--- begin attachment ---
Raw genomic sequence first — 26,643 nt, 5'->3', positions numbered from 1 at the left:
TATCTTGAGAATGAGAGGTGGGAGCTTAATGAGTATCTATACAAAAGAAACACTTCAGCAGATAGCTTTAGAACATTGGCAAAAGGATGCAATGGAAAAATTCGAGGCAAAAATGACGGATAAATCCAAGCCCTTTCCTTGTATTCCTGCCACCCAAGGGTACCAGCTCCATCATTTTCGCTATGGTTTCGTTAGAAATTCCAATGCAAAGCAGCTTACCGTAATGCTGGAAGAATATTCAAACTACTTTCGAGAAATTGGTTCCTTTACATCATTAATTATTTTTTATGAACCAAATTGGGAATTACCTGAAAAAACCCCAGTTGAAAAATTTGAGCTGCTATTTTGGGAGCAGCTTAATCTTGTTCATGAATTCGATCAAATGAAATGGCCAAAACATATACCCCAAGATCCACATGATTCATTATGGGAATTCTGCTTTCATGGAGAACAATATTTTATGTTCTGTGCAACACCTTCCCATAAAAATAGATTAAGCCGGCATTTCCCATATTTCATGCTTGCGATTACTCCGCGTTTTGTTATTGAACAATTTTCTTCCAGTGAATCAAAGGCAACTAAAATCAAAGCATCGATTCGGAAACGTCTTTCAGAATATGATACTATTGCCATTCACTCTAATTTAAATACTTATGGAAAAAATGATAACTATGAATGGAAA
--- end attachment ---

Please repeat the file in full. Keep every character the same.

Raw genomic sequence first — 26,643 nt, 5'->3', positions numbered from 1 at the left:
TATCTTGAGAATGAGAGGTGGGAGCTTAATGAGTATCTATACAAAAGAAACACTTCAGCAGATAGCTTTAGAACATTGGCAAAAGGATGCAATGGAAAAATTCGAGGCAAAAATGACGGATAAATCCAAGCCCTTTCCTTGTATTCCTGCCACCCAAGGGTACCAGCTCCATCATTTTCGCTATGGTTTCGTTAGAAATTCCAATGCAAAGCAGCTTACCGTAATGCTGGAAGAATATTCAAACTACTTTCGAGAAATTGGTTCCTTTACATCATTAATTATTTTTTATGAACCAAATTGGGAATTACCTGAAAAAACCCCAGTTGAAAAATTTGAGCTGCTATTTTGGGAGCAGCTTAATCTTGTTCATGAATTCGATCAAATGAAATGGCCAAAACATATACCCCAAGATCCACATGATTCATTATGGGAATTCTGCTTTCATGGAGAACAATATTTTATGTTCTGTGCAACACCTTCCCATAAAAATAGATTAAGCCGGCATTTCCCATATTTCATGCTTGCGATTACTCCGCGTTTTGTTATTGAACAATTTTCTTCCAGTGAATCAAAGGCAACTAAAATCAAAGCATCGATTCGGAAACGTCTTTCAGAATATGATACTATTGCCATTCACTCTAATTTAAATACTTATGGAAAAAATGATAACTATGAATGGAAA